The identity is both functional and playful, featuring a publication, an array of posters, animations, and a custom typeface named Sniffont.
After design school, Alain Villastrigo found himself "lucky enough" to have gained experience in Oscar Mariné's OMB studio based in Madrid. With the skills and know-how under his belt, it was at this very moment that he decided to launch his own studio named Husmee, located in the Spanish city of San Sebastián.
This was in 2007, and ever since, Alain – under the guise of his studio – has worked across corporate identities, editorial design and visual language. "The studio was borne from the need to 'do'," he tells Creative Boom, "from the desire to experiment, to create, to work with form, typography and structure, through ideas and concepts."
Applying this mindset to every brief, Alain started to build a solid reputation in the design world, and the projects started to come pouring in. To such lengths that the studio's portfolio is jam-packed with branding work and identities for a range of different clients, all of which navigate around the studio ethos of finding functional solutions, all the while incorporating an experimental design aesthetic.
To achieve this, the studio spends plenty of time in the research phase to facilitate the best outcome possible. Then comes the composition and structure – the building of a "system" – used to organise the project and guide the concept. And lastly, the studio "will see how [the] protagonists work" and start incorporating colour, typography, shapes and photography.
Whatever the brief, Husmee's main goal is to enhance a brand's communication with people, to think creatively, and systemise ideas and concepts. This can be seen in its most recent work for Snifform, a research project that looks at the architectural structures of our cities. Tasked to execute an identity based on the terms "build" or "de-build", the studio went deep into the visual codes and experiences of the urban environment.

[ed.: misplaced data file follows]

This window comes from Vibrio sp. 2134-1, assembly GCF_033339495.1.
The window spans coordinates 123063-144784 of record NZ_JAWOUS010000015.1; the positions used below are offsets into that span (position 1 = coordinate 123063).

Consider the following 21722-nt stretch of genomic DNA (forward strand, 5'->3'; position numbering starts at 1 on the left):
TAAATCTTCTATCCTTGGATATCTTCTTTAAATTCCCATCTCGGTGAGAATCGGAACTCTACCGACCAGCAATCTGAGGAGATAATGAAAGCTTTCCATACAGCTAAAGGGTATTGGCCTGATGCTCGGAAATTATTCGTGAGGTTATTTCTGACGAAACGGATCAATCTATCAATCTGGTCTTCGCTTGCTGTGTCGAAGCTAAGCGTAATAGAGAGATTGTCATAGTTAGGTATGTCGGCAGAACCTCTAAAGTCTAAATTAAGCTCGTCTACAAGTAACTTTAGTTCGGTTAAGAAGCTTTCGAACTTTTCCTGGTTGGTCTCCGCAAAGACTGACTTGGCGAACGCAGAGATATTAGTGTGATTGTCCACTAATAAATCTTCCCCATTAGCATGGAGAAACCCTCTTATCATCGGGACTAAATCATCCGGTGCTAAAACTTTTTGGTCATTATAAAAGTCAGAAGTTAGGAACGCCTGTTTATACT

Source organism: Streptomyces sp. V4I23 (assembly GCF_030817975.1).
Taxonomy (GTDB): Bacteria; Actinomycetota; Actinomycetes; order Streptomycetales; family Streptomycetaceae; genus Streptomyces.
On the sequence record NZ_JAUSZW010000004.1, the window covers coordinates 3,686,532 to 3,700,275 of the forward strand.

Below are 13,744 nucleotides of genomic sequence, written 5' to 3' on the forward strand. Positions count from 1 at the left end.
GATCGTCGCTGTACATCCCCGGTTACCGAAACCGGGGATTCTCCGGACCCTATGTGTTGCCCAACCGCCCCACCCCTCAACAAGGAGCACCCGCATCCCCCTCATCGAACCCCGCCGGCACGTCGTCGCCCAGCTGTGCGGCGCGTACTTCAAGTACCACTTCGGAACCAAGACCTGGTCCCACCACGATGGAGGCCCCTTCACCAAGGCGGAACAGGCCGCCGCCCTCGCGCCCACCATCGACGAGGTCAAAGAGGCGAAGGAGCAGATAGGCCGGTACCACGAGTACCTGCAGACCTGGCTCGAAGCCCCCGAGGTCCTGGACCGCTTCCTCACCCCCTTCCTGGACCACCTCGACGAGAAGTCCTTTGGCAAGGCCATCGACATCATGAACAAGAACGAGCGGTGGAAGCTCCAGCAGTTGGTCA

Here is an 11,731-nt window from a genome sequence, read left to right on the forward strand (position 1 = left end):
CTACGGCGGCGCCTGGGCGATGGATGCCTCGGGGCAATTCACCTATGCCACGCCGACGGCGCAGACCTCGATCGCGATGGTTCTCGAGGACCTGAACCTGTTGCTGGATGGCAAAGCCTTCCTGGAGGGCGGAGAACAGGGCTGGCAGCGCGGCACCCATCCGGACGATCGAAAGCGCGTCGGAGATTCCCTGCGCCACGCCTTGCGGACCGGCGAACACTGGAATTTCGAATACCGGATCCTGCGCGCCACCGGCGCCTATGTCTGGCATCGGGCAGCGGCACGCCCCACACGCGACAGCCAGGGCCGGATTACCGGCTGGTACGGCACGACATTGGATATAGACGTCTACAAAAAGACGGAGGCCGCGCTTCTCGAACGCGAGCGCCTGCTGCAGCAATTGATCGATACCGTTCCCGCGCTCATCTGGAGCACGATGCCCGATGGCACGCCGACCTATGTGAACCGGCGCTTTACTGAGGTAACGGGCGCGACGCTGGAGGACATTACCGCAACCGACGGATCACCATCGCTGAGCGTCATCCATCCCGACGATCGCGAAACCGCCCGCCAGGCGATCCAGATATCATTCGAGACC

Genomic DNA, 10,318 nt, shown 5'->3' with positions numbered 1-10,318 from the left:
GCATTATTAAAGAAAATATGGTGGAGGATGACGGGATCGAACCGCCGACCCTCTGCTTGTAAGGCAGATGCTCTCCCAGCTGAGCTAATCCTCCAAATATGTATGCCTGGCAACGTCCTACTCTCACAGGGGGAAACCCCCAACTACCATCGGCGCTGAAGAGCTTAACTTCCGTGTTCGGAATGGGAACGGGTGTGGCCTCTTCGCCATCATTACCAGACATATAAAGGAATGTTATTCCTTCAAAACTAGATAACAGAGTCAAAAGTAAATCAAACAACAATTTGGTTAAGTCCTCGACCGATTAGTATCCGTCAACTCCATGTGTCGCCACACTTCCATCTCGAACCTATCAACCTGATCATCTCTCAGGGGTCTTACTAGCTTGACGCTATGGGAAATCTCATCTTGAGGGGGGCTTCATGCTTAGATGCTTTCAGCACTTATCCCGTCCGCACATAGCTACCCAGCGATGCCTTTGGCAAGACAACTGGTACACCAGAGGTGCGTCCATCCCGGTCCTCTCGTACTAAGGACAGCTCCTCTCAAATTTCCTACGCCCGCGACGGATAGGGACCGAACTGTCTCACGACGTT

"It all starts with observing and searching," Alain says. The result is a printed publication, a series of posters and animations, plus a custom typeface named Sniffont. Additionally, the studio devised its own Snifform Grid, which is based on the building El Kursaal, designed by architect Rafael Moneo and based in San Sebastián.
"By making use of the elementary forms, the visuals come to life through organising and de-organising the elements within the grid," explains Alain. "Different formal variants and an experimental typeface have been created as a starting point, but its visual language is practically infinite. The interesting thing is that, since we work within the same compositional system, everything we do will always be Snifform; it will always have its identity."
Incorporating a mix of a static and moving image, the Snifform identity is both functional and undeniably creative. Built on curiosity and a desire to push things as far as possible, Husmee proves to us all that aesthetics don't need to be sacrificed while making good design. In the future, we can expect many more projects of a similar ilk – this includes a bunch of personal projects, new commissions with clients, plus a project looking at the senses.